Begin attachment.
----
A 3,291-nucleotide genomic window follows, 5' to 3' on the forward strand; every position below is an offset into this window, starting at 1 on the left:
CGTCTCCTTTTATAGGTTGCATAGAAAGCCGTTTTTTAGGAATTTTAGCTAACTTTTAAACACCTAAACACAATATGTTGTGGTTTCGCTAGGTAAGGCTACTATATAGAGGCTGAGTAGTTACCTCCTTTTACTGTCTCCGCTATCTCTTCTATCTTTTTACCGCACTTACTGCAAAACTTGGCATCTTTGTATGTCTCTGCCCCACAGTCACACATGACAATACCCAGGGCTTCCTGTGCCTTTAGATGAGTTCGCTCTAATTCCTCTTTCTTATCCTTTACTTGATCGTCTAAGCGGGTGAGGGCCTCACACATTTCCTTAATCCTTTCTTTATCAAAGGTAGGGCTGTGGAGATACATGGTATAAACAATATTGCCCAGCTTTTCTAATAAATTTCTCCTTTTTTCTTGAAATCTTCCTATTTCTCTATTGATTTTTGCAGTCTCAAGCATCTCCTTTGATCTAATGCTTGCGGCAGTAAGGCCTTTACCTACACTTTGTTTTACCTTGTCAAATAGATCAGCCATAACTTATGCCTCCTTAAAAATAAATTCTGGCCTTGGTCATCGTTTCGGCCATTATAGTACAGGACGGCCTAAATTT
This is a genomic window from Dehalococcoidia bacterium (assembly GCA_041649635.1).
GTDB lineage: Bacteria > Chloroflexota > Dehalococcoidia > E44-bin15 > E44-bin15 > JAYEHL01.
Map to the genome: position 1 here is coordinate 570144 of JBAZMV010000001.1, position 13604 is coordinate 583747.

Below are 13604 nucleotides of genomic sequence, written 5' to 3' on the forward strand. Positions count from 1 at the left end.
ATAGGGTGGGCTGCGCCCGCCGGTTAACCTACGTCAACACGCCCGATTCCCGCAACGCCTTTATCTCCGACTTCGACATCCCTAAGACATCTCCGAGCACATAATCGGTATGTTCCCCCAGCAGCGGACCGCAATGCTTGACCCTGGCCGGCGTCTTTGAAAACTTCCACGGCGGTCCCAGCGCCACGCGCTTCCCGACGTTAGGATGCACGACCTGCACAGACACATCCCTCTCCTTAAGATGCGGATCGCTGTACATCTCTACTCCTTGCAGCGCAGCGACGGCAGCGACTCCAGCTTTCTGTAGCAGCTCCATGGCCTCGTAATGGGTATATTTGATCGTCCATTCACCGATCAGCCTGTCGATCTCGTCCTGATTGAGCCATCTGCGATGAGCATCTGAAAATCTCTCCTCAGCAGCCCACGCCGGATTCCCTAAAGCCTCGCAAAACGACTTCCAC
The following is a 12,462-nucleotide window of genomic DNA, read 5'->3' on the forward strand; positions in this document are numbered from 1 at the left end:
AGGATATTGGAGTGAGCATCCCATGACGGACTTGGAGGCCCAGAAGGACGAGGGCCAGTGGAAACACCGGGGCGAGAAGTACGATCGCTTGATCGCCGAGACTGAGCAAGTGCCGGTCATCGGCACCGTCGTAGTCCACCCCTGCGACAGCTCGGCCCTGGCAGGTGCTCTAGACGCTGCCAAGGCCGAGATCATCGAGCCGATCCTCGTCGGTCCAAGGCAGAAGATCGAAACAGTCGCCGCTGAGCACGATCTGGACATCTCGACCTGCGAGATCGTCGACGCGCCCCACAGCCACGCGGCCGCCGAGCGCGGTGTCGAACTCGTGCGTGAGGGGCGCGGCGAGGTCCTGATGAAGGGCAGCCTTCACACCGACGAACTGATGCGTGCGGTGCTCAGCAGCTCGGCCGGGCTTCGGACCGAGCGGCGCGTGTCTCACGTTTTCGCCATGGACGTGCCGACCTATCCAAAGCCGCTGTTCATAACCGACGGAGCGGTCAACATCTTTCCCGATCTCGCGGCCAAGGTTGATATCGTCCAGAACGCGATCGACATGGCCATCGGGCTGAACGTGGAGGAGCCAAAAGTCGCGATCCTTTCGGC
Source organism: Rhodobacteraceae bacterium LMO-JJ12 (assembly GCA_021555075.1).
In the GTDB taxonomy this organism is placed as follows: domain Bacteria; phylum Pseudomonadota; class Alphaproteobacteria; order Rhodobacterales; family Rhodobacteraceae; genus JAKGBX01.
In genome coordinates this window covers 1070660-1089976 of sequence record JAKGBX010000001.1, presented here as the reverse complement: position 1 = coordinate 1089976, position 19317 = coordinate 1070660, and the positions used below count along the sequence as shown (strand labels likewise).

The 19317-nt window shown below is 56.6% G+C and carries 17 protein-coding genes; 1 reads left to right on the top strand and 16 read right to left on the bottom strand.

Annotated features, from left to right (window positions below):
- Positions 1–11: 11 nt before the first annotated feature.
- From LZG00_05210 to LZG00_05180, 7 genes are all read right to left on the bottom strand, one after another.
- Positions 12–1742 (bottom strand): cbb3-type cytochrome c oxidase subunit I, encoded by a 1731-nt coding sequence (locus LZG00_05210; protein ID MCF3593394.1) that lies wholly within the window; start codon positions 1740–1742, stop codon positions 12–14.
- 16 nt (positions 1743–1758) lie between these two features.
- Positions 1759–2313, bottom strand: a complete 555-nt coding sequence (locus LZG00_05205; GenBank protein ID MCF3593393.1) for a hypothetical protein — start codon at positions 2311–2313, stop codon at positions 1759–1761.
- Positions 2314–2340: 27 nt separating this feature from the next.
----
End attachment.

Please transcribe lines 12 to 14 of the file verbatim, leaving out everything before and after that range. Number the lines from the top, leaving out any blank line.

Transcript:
In genome coordinates this window covers 1070660-1089976 of sequence record JAKGBX010000001.1, presented here as the reverse complement: position 1 = coordinate 1089976, position 19317 = coordinate 1070660, and the positions used below count along the sequence as shown (strand labels likewise).

The 19317-nt window shown below is 56.6% G+C and carries 17 protein-coding genes; 1 reads left to right on the top strand and 16 read right to left on the bottom strand.

Annotated features, from left to right (window positions below):